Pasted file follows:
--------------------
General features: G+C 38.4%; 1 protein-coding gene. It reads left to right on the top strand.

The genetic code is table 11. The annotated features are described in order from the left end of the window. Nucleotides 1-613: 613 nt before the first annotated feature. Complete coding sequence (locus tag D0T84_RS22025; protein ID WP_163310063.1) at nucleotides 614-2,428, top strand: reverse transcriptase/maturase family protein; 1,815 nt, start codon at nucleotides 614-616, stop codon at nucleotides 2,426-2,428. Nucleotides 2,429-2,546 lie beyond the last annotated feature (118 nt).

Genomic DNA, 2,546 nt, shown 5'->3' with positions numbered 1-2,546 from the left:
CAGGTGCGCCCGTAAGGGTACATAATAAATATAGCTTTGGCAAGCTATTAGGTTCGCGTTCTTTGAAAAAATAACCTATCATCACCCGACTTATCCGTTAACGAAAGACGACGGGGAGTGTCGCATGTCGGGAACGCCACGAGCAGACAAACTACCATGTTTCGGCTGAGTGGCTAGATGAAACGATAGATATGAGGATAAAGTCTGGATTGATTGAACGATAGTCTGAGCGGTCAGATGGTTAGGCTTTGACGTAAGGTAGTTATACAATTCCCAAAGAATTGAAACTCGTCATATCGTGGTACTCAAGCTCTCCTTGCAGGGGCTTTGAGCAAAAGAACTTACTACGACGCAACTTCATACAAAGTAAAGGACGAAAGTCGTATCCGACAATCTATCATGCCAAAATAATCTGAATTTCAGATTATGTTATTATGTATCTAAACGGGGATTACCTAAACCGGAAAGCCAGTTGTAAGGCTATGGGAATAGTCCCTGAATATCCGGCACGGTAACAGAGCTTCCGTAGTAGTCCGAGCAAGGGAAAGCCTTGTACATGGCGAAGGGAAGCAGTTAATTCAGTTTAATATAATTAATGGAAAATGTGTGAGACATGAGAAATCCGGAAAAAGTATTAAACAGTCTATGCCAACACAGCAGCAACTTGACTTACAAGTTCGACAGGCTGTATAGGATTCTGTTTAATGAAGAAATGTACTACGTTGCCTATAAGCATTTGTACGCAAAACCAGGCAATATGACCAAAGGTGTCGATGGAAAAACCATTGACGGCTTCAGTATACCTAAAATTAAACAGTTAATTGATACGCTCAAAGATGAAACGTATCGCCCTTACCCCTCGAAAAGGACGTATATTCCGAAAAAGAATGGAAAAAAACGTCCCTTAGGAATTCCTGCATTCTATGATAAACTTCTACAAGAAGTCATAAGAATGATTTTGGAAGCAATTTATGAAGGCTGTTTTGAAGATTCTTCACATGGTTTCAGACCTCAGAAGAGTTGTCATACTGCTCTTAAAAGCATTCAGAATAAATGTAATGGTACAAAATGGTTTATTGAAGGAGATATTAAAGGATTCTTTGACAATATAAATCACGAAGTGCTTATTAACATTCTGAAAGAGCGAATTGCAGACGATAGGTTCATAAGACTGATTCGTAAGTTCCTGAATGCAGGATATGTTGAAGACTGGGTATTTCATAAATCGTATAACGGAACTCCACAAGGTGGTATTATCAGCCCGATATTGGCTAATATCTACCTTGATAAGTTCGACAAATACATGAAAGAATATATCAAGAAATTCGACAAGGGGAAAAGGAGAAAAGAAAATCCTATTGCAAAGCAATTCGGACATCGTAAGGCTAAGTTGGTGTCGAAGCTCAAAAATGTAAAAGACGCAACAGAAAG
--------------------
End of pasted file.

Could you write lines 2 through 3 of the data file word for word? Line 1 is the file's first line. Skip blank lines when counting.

The genetic code is table 11. The annotated features are described in order from the left end of the window. Nucleotides 1-613: 613 nt before the first annotated feature. Complete coding sequence (locus tag D0T84_RS22025; protein ID WP_163310063.1) at nucleotides 614-2,428, top strand: reverse transcriptase/maturase family protein; 1,815 nt, start codon at nucleotides 614-616, stop codon at nucleotides 2,426-2,428. Nucleotides 2,429-2,546 lie beyond the last annotated feature (118 nt).

Genomic DNA, 2,546 nt, shown 5'->3' with positions numbered 1-2,546 from the left: